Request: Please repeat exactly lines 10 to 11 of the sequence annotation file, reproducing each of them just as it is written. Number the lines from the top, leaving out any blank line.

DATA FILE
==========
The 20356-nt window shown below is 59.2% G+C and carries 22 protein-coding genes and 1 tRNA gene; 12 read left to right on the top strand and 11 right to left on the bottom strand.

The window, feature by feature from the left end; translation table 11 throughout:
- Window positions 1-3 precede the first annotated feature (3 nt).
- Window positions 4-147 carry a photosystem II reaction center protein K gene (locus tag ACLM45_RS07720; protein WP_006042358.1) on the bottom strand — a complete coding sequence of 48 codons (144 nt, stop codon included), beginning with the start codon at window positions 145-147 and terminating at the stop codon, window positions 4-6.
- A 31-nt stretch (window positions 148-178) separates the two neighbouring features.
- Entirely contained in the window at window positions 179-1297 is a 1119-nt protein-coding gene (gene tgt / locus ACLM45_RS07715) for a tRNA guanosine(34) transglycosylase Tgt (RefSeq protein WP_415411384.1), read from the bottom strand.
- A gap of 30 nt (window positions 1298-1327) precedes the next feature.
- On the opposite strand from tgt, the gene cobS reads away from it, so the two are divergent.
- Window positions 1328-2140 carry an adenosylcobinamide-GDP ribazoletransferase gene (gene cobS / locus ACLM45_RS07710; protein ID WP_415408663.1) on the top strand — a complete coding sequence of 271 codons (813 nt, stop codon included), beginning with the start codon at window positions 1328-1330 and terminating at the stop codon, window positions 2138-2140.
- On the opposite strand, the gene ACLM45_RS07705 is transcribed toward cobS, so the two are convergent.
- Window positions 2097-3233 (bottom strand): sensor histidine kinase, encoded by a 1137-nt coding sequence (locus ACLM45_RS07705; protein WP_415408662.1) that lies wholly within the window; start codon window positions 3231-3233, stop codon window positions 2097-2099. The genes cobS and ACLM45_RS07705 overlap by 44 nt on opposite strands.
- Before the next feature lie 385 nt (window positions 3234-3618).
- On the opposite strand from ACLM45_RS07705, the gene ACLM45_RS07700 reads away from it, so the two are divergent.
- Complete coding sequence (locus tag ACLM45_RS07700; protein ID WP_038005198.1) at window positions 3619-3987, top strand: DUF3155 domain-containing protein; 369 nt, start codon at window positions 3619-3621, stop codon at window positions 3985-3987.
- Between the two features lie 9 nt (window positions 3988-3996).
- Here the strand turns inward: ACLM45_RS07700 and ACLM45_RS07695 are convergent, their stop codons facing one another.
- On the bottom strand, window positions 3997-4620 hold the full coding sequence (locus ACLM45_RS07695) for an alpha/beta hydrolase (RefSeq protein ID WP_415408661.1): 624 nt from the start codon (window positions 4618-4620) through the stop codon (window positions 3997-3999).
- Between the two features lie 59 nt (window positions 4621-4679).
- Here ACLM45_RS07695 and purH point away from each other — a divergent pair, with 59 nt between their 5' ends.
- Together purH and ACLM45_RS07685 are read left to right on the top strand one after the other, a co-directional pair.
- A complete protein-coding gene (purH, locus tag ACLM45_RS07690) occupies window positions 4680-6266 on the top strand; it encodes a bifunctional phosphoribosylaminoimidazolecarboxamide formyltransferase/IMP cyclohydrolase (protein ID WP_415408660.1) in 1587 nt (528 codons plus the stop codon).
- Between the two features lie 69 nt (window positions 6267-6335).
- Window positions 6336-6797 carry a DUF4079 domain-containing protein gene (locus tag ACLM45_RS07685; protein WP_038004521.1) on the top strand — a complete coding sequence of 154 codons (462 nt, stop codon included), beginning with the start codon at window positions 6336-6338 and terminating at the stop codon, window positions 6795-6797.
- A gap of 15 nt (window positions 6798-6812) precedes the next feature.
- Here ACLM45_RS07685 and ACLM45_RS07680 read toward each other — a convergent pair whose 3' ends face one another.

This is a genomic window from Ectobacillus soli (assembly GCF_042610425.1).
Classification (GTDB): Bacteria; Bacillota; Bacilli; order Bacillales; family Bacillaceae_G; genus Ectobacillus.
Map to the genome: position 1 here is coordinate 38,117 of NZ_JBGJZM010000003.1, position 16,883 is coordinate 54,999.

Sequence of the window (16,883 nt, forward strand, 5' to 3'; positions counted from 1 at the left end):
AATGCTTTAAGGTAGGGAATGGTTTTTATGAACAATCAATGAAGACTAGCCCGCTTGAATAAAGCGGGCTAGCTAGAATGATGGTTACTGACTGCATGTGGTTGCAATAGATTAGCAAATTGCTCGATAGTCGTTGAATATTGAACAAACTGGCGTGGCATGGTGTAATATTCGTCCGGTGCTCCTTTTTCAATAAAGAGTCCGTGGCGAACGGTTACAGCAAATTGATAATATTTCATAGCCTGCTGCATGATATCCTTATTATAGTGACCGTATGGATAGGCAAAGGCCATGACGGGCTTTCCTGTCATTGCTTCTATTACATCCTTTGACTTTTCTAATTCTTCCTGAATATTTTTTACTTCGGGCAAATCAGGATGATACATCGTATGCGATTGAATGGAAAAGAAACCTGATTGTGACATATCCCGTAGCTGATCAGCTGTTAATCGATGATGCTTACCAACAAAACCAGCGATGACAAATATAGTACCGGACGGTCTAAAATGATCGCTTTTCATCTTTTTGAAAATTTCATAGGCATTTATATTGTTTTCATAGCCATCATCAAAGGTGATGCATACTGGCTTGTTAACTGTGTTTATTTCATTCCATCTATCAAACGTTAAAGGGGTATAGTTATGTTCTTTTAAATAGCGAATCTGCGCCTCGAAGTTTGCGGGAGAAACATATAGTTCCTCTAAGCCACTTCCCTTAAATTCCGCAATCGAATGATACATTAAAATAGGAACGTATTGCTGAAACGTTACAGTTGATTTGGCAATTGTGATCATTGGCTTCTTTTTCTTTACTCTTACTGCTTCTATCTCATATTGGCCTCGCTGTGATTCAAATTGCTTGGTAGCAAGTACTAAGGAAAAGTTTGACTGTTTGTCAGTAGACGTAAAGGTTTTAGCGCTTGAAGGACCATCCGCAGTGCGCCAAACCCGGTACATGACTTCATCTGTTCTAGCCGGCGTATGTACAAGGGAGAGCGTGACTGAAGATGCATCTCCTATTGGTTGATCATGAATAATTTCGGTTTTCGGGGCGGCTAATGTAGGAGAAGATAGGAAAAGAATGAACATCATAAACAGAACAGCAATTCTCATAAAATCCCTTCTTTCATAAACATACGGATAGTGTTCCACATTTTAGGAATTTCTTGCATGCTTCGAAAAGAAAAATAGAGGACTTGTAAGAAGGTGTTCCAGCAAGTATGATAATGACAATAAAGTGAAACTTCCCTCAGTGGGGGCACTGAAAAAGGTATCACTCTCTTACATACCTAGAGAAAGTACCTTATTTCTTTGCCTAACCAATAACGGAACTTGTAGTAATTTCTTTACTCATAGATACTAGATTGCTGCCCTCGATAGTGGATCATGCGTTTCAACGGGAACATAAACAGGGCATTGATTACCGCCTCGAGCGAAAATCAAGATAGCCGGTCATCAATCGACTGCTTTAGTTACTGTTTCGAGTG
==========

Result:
- On the opposite strand, the gene ACLM45_RS07705 is transcribed toward cobS, so the two are convergent.
- Window positions 2097-3233 (bottom strand): sensor histidine kinase, encoded by a 1137-nt coding sequence (locus ACLM45_RS07705; protein WP_415408662.1) that lies wholly within the window; start codon window positions 3231-3233, stop codon window positions 2097-2099. The genes cobS and ACLM45_RS07705 overlap by 44 nt on opposite strands.